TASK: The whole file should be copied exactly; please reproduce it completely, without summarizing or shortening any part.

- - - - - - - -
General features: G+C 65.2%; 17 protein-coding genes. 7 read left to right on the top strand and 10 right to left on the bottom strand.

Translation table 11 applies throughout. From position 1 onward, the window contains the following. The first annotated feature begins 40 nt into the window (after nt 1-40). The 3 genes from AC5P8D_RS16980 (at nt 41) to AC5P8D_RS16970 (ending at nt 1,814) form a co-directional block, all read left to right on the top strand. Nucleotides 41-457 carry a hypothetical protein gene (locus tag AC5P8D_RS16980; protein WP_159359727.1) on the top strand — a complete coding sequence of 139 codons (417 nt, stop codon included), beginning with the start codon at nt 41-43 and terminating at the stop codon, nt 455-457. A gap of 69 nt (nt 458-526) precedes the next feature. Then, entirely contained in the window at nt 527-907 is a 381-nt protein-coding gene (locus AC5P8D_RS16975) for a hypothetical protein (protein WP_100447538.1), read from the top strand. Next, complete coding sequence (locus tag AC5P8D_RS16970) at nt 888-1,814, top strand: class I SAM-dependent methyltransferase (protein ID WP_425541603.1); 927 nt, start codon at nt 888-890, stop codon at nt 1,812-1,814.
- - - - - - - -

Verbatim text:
General features: G+C 65.2%; 17 protein-coding genes. 7 read left to right on the top strand and 10 right to left on the bottom strand.

Translation table 11 applies throughout. From position 1 onward, the window contains the following. The first annotated feature begins 40 nt into the window (after nt 1-40). The 3 genes from AC5P8D_RS16980 (at nt 41) to AC5P8D_RS16970 (ending at nt 1,814) form a co-directional block, all read left to right on the top strand. Nucleotides 41-457 carry a hypothetical protein gene (locus tag AC5P8D_RS16980; protein WP_159359727.1) on the top strand — a complete coding sequence of 139 codons (417 nt, stop codon included), beginning with the start codon at nt 41-43 and terminating at the stop codon, nt 455-457. A gap of 69 nt (nt 458-526) precedes the next feature. Then, entirely contained in the window at nt 527-907 is a 381-nt protein-coding gene (locus AC5P8D_RS16975) for a hypothetical protein (protein WP_100447538.1), read from the top strand. Next, complete coding sequence (locus tag AC5P8D_RS16970) at nt 888-1,814, top strand: class I SAM-dependent methyltransferase (protein ID WP_425541603.1); 927 nt, start codon at nt 888-890, stop codon at nt 1,812-1,814.